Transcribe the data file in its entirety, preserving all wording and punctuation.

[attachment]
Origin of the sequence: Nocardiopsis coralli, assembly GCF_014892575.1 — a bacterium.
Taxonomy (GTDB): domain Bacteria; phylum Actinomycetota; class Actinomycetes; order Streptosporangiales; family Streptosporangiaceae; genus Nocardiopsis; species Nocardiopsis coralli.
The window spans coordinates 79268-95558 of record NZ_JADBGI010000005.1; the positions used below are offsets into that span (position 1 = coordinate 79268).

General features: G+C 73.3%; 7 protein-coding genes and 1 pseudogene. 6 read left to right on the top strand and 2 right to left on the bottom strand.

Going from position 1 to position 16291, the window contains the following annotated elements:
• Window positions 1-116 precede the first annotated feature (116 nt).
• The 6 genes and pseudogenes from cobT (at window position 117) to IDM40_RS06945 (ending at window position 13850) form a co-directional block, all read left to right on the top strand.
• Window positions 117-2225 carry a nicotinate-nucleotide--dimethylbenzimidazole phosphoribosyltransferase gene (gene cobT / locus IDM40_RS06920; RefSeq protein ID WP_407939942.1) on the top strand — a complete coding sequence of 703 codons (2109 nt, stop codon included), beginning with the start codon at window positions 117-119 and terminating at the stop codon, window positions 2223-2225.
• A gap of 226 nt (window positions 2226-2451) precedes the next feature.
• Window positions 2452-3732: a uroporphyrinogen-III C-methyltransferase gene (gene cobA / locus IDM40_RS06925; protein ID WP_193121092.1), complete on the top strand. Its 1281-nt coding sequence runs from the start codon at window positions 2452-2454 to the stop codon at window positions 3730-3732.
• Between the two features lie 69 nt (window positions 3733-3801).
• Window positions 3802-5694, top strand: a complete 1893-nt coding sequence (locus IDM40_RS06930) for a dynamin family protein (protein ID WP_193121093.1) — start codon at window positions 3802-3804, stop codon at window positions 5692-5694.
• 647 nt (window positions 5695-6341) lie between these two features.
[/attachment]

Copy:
Origin of the sequence: Nocardiopsis coralli, assembly GCF_014892575.1 — a bacterium.
Taxonomy (GTDB): domain Bacteria; phylum Actinomycetota; class Actinomycetes; order Streptosporangiales; family Streptosporangiaceae; genus Nocardiopsis; species Nocardiopsis coralli.
The window spans coordinates 79268-95558 of record NZ_JADBGI010000005.1; the positions used below are offsets into that span (position 1 = coordinate 79268).

General features: G+C 73.3%; 7 protein-coding genes and 1 pseudogene. 6 read left to right on the top strand and 2 right to left on the bottom strand.

Going from position 1 to position 16291, the window contains the following annotated elements:
• Window positions 1-116 precede the first annotated feature (116 nt).
• The 6 genes and pseudogenes from cobT (at window position 117) to IDM40_RS06945 (ending at window position 13850) form a co-directional block, all read left to right on the top strand.
• Window positions 117-2225 carry a nicotinate-nucleotide--dimethylbenzimidazole phosphoribosyltransferase gene (gene cobT / locus IDM40_RS06920; RefSeq protein ID WP_407939942.1) on the top strand — a complete coding sequence of 703 codons (2109 nt, stop codon included), beginning with the start codon at window positions 117-119 and terminating at the stop codon, window positions 2223-2225.
• A gap of 226 nt (window positions 2226-2451) precedes the next feature.
• Window positions 2452-3732: a uroporphyrinogen-III C-methyltransferase gene (gene cobA / locus IDM40_RS06925; protein ID WP_193121092.1), complete on the top strand. Its 1281-nt coding sequence runs from the start codon at window positions 2452-2454 to the stop codon at window positions 3730-3732.
• Between the two features lie 69 nt (window positions 3733-3801).
• Window positions 3802-5694, top strand: a complete 1893-nt coding sequence (locus IDM40_RS06930) for a dynamin family protein (protein ID WP_193121093.1) — start codon at window positions 3802-3804, stop codon at window positions 5692-5694.
• 647 nt (window positions 5695-6341) lie between these two features.